Sonic logos: The evolution of the advertising jingle.

Laura Pryor 09/25/23 - 8:53 am

Sonic logos: The evolution of the advertising jingle.

When I was a very small child, Gold Medal Flour had a catchy earworm of a jingle in their advertising that I could perform by heart to amused family members. Today, MANY decades later, I can still remember it:

To make a chocolate cake
To make a cherry pie
To make a stack of golden biscuits ten feet high
Can do
Can do
With Gold Medal you can do

At the time, I didn’t know that the tune was stolen from the Broadway show “Guys and Dolls” (Song: Fugue for Tinhorns). And I was too little to bake, so I didn’t care about Gold Medal Flour. But like the best jingles, it was lodged in my brain for life.

Some pundits claim that the jingle is dead, but it has really just evolved. Just like dinosaurs eventually became chickens, jingles have evolved into sonic logos.

What is a sonic logo?

A sonic logo is a short audio signature, usually used in conjunction with a brand’s visual logo. It’s not always a melody; sometimes it’s just a sound, like the Netflix “ta-dum” or the “bong-bong” sound that tells you an episode of “Law and Order” has just begun. Sometimes it’s a spoken theme line that is delivered in a distinctive way (“We have the MEATS!”).

Intel got the ball rolling way back in 1994 with the introduction of the “Intel inside bong.” Five notes, three seconds, and one of the most recognizable sonic logos of all time.

Precisely because they’re so short, it’s even easier for a sonic logo to get lodged in your brain. Say the phrase “We are Farmers” to pretty much anyone, and they’ll come back with the “Bum bum-bum bum bum bum bum” conclusion of the sonic logo for Farmers Insurance. (Sonic logos usually aren’t big on lyrics, beyond the name of the company. As in, “Liberty, Liberty, Liberty. Liberty.”)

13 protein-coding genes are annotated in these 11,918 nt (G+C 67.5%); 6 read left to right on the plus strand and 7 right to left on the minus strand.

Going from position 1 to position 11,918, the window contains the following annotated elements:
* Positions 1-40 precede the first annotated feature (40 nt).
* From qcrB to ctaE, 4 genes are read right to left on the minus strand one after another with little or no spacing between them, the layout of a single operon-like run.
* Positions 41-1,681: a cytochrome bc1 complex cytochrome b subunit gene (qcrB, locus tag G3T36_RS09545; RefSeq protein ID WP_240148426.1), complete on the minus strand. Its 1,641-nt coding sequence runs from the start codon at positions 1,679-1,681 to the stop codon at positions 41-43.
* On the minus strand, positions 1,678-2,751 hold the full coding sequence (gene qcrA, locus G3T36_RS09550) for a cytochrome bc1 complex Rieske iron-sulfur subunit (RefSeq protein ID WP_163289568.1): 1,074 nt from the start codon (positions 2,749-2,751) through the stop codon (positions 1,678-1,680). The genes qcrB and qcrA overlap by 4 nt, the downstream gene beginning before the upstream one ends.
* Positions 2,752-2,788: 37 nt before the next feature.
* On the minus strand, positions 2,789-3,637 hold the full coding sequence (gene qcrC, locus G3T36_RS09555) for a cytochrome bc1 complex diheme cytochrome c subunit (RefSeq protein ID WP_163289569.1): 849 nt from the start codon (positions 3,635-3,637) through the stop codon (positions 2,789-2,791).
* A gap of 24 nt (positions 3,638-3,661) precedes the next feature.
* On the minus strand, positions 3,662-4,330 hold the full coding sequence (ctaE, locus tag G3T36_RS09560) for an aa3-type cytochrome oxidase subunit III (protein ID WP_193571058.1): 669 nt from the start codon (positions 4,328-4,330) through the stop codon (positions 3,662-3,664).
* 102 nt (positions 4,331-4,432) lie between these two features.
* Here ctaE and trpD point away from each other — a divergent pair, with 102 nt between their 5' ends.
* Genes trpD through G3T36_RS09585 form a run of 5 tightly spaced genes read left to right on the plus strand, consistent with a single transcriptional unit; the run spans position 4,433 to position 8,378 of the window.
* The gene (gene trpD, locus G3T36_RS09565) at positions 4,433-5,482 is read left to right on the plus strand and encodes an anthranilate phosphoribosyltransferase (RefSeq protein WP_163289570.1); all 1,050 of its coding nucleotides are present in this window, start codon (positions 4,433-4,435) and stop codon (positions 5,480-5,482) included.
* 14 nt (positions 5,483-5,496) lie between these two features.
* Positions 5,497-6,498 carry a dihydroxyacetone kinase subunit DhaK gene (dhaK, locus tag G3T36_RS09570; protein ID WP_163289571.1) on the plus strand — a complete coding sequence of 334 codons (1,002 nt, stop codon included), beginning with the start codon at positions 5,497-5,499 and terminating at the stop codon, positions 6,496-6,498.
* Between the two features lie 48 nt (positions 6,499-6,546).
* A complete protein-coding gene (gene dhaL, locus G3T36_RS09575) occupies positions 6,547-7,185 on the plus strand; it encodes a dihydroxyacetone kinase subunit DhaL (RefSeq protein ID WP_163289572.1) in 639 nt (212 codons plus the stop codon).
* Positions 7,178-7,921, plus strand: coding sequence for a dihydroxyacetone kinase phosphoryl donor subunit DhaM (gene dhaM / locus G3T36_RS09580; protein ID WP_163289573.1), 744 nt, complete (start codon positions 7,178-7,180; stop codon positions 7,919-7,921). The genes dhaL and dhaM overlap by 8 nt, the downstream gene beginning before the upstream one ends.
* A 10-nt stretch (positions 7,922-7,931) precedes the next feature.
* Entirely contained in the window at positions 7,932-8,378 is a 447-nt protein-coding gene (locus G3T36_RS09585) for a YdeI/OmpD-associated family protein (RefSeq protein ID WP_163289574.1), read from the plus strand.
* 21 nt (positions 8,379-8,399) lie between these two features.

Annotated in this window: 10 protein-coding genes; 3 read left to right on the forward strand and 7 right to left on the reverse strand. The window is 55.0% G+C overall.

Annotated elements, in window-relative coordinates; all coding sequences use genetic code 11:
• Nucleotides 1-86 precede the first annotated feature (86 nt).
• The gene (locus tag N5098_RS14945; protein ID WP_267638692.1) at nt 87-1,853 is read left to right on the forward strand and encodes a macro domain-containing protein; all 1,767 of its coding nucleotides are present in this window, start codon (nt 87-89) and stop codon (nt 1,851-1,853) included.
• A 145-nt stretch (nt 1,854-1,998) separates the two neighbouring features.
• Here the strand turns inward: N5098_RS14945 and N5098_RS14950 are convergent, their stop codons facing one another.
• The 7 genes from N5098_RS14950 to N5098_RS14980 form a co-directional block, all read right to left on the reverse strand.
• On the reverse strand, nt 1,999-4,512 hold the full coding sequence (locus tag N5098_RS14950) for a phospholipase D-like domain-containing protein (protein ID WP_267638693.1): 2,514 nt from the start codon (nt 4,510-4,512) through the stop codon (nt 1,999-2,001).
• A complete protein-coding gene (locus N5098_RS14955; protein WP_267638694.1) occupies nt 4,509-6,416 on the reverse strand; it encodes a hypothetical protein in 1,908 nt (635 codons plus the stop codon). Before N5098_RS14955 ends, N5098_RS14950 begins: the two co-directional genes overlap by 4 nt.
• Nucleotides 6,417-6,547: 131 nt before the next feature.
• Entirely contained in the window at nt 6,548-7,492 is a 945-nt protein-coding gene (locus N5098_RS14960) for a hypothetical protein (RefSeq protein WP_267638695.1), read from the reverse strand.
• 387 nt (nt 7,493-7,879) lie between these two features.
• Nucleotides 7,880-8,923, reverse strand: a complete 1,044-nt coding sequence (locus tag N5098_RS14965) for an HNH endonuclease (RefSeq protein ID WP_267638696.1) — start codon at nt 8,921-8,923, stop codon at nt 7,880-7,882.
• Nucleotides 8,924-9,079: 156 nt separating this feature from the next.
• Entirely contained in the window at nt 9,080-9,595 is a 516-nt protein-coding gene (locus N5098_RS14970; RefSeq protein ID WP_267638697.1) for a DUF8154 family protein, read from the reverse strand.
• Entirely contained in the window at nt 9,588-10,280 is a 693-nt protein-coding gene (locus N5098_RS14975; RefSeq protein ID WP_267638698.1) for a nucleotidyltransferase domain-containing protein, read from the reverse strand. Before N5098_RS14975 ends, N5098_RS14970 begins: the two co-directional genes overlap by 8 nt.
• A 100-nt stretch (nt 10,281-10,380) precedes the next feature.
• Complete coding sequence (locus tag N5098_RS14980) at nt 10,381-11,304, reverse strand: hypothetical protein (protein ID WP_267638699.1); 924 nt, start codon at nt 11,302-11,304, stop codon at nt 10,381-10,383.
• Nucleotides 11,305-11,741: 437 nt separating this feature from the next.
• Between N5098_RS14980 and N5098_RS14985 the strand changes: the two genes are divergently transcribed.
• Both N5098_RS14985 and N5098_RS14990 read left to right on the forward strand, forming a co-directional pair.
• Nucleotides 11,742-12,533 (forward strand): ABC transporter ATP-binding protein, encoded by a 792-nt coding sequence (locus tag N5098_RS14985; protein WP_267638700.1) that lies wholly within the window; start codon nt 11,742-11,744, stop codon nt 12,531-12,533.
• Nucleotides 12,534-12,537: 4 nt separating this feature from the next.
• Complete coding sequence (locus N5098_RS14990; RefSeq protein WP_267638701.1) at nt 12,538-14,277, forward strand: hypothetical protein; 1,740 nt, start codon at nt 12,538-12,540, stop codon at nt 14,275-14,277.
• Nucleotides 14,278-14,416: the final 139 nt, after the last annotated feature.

When does a sonic logo become a jingle? Or vice versa? There’s no hard and fast rule, but a sonic logo is usually short enough to tack onto the end of a TV or radio spot without significantly curtailing the main message of the spot (usually 2‑3 seconds).

It’s not surprising that sonic logos are the new jingles. Everything in advertising has gotten shorter—TV spots, radio spots, videos, attention spans.

The making of a sonic logo

You’d think that a sonic logo, being so short, would be a snap to come up with. Think again. It’s not easy to find a sound or a couple of notes that encapsulate everything you want consumers to think and feel about your company.

Advertisers are putting a lot of thought (and money) into the development of sonic logos. For an appreciation of how in-depth the process can be, watch this video about how sound engineers went about creating a new sonic logo for the Tostitos brand of snack products. And if you want to see some serious overthinking on a luxury brand, watch this two-minute introduction video for what Infiniti calls their new “signature sound.”

Jingles: Not extinct yet

While the heyday of jingles may be over, they’re not completely a thing of the past. “Nationwide is on your side” is now both a sonic logo AND a jingle. Singer H.E.R performs different versions of the song in the most recent Nationwide Insurance spots, always finishing with the iconic “Nationwide is on your side” musical phrase. The people over at Daisy dairy products continue to churn out catchy Daisy ditties encouraging consumers to “do a dollop.” And on the radio, Febreze air fresheners and Charmin toilet paper are featuring such well-produced tunes, you can hardly tell where the station’s music ends and the ad begins.

So, in this evolution, even though the chickens are multiplying, the dinosaurs are still hanging around.

(To hear a catchy tune Brogan & Partners adapted for advertising use, watch our “Secondhand Smoke” anti-smoking PSA.)

Why Brogan?

We are true partners. With a proven track record of delivering strategic marketing expertise, award-winning creative and real-time, data-driven media, we go above and beyond for our clients to get results. We even guarantee you’ll be delighted.